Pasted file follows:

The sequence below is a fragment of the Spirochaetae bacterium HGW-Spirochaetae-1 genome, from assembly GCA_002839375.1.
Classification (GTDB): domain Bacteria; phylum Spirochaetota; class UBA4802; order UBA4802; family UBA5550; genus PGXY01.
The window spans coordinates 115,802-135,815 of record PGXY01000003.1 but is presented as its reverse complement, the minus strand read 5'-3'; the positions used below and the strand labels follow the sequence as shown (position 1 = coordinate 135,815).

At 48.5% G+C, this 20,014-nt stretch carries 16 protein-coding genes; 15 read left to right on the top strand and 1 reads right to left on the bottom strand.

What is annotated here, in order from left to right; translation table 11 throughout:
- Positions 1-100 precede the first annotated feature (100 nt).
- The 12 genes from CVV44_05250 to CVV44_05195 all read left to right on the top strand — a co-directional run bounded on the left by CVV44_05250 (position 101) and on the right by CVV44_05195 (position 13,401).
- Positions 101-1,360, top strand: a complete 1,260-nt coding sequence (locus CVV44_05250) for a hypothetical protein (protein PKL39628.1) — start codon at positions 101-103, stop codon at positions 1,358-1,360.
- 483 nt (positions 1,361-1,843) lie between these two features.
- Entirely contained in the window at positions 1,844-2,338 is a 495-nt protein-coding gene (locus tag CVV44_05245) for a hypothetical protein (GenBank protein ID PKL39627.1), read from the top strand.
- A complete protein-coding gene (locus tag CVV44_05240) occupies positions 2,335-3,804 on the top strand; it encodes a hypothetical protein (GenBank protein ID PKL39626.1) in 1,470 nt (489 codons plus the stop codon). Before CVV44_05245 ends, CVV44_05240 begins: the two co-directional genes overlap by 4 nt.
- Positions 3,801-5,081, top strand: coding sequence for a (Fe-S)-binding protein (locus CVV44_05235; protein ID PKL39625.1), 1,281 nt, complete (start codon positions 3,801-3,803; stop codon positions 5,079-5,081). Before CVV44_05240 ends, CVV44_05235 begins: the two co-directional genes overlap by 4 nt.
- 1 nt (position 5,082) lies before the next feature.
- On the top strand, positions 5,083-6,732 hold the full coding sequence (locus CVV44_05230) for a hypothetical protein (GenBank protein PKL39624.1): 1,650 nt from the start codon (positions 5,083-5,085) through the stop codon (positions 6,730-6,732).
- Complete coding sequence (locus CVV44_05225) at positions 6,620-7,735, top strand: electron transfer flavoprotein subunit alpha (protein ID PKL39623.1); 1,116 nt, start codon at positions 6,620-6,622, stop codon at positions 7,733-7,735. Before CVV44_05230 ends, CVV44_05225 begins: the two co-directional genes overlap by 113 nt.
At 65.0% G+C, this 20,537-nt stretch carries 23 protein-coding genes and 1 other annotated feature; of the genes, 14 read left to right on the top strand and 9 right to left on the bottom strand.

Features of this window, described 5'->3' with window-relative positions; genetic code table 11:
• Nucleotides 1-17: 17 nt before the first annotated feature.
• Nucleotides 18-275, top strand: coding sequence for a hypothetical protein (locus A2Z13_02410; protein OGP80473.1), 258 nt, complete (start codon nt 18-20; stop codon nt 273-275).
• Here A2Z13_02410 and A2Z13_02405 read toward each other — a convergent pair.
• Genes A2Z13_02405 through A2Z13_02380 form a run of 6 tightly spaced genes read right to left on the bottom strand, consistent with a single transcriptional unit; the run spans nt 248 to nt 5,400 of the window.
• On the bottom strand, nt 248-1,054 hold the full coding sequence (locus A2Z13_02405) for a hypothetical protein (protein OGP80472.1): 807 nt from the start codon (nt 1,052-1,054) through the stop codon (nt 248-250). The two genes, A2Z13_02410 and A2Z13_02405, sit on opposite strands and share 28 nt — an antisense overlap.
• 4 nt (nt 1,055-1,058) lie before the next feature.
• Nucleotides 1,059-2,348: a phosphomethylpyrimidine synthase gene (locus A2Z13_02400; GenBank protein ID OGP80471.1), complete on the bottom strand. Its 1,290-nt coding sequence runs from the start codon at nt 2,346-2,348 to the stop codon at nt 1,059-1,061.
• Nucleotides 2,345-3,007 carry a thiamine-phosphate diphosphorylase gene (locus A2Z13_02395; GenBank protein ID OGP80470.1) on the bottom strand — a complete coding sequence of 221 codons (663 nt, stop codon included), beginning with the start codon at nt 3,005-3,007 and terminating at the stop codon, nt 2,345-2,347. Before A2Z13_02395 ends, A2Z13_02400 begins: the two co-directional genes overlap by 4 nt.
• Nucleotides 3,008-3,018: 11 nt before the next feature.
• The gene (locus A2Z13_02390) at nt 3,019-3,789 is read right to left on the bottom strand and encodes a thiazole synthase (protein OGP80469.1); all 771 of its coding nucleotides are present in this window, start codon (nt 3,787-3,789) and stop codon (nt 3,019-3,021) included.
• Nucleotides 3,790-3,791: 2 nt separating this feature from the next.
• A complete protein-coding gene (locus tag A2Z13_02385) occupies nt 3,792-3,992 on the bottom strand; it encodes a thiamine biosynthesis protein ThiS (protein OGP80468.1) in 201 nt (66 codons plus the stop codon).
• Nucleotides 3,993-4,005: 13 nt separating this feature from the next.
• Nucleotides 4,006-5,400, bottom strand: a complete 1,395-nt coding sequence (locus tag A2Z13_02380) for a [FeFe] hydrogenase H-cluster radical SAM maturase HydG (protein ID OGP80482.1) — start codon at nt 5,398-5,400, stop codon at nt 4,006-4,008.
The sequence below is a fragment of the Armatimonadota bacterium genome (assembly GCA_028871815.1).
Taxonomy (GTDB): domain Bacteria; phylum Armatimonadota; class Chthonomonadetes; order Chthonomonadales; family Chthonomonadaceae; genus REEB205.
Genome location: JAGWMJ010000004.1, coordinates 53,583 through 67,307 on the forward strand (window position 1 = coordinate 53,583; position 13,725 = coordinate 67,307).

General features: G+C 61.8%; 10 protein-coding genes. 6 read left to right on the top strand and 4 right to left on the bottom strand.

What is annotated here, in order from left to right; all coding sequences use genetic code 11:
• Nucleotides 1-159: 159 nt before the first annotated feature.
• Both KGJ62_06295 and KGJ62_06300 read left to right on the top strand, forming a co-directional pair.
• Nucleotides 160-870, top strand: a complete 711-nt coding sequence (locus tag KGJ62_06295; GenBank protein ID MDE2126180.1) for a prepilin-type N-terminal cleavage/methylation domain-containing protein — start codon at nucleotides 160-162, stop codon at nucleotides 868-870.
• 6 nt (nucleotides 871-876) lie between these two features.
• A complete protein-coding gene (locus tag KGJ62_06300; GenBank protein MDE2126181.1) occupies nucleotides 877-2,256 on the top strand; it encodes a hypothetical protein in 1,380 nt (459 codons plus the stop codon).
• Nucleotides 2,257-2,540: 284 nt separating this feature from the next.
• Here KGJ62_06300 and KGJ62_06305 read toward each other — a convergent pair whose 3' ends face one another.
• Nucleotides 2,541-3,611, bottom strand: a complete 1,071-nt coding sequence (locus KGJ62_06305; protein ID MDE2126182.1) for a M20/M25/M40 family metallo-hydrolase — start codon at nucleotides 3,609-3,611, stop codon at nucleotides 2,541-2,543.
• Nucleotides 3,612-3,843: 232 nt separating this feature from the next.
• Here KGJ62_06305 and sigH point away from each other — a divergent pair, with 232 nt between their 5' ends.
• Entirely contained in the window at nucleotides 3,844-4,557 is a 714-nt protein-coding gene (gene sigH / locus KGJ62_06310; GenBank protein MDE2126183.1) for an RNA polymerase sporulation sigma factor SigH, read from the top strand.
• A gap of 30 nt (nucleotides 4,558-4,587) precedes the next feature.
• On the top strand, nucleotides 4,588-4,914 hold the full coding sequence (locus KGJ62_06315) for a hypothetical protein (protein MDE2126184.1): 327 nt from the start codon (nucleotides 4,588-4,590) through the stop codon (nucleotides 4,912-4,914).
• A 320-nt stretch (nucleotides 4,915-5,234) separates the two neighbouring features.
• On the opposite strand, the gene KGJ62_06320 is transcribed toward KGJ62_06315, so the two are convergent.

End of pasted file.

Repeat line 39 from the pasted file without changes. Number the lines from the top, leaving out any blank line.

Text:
• Nucleotides 160-870, top strand: a complete 711-nt coding sequence (locus tag KGJ62_06295; GenBank protein ID MDE2126180.1) for a prepilin-type N-terminal cleavage/methylation domain-containing protein — start codon at nucleotides 160-162, stop codon at nucleotides 868-870.